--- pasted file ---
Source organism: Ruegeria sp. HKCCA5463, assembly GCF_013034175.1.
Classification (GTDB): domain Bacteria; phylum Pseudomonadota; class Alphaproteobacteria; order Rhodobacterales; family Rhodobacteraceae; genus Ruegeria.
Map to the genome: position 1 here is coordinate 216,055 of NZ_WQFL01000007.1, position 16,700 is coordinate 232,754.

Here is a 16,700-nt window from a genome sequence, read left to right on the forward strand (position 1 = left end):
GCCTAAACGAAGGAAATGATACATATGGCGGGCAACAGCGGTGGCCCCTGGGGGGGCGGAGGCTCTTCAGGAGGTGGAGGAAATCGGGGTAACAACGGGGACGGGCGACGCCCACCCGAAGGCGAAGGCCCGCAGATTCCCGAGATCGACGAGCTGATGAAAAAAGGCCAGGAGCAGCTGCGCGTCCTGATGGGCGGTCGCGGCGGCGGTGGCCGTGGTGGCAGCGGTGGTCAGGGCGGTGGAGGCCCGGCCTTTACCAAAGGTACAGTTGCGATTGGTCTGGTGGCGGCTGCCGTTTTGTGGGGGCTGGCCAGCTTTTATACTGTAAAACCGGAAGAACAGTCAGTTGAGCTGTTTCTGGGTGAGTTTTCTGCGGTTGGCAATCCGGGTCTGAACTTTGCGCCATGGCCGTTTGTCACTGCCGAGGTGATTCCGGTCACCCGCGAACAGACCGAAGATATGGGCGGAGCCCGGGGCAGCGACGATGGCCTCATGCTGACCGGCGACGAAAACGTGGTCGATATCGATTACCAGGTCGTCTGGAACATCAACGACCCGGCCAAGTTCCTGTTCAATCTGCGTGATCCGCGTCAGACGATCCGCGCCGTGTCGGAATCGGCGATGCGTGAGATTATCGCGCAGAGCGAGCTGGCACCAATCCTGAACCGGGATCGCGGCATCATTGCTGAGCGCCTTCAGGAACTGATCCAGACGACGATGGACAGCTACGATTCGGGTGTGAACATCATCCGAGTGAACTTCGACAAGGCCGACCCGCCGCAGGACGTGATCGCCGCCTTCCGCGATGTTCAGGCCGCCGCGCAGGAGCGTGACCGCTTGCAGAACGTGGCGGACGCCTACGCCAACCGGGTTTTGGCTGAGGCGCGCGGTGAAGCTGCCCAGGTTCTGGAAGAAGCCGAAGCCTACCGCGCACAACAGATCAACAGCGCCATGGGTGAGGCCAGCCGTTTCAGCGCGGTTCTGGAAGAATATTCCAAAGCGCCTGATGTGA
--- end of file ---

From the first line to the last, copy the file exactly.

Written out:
Source organism: Ruegeria sp. HKCCA5463, assembly GCF_013034175.1.
Classification (GTDB): domain Bacteria; phylum Pseudomonadota; class Alphaproteobacteria; order Rhodobacterales; family Rhodobacteraceae; genus Ruegeria.
Map to the genome: position 1 here is coordinate 216,055 of NZ_WQFL01000007.1, position 16,700 is coordinate 232,754.

Here is a 16,700-nt window from a genome sequence, read left to right on the forward strand (position 1 = left end):
GCCTAAACGAAGGAAATGATACATATGGCGGGCAACAGCGGTGGCCCCTGGGGGGGCGGAGGCTCTTCAGGAGGTGGAGGAAATCGGGGTAACAACGGGGACGGGCGACGCCCACCCGAAGGCGAAGGCCCGCAGATTCCCGAGATCGACGAGCTGATGAAAAAAGGCCAGGAGCAGCTGCGCGTCCTGATGGGCGGTCGCGGCGGCGGTGGCCGTGGTGGCAGCGGTGGTCAGGGCGGTGGAGGCCCGGCCTTTACCAAAGGTACAGTTGCGATTGGTCTGGTGGCGGCTGCCGTTTTGTGGGGGCTGGCCAGCTTTTATACTGTAAAACCGGAAGAACAGTCAGTTGAGCTGTTTCTGGGTGAGTTTTCTGCGGTTGGCAATCCGGGTCTGAACTTTGCGCCATGGCCGTTTGTCACTGCCGAGGTGATTCCGGTCACCCGCGAACAGACCGAAGATATGGGCGGAGCCCGGGGCAGCGACGATGGCCTCATGCTGACCGGCGACGAAAACGTGGTCGATATCGATTACCAGGTCGTCTGGAACATCAACGACCCGGCCAAGTTCCTGTTCAATCTGCGTGATCCGCGTCAGACGATCCGCGCCGTGTCGGAATCGGCGATGCGTGAGATTATCGCGCAGAGCGAGCTGGCACCAATCCTGAACCGGGATCGCGGCATCATTGCTGAGCGCCTTCAGGAACTGATCCAGACGACGATGGACAGCTACGATTCGGGTGTGAACATCATCCGAGTGAACTTCGACAAGGCCGACCCGCCGCAGGACGTGATCGCCGCCTTCCGCGATGTTCAGGCCGCCGCGCAGGAGCGTGACCGCTTGCAGAACGTGGCGGACGCCTACGCCAACCGGGTTTTGGCTGAGGCGCGCGGTGAAGCTGCCCAGGTTCTGGAAGAAGCCGAAGCCTACCGCGCACAACAGATCAACAGCGCCATGGGTGAGGCCAGCCGTTTCAGCGCGGTTCTGGAAGAATATTCCAAAGCGCCTGATGTGA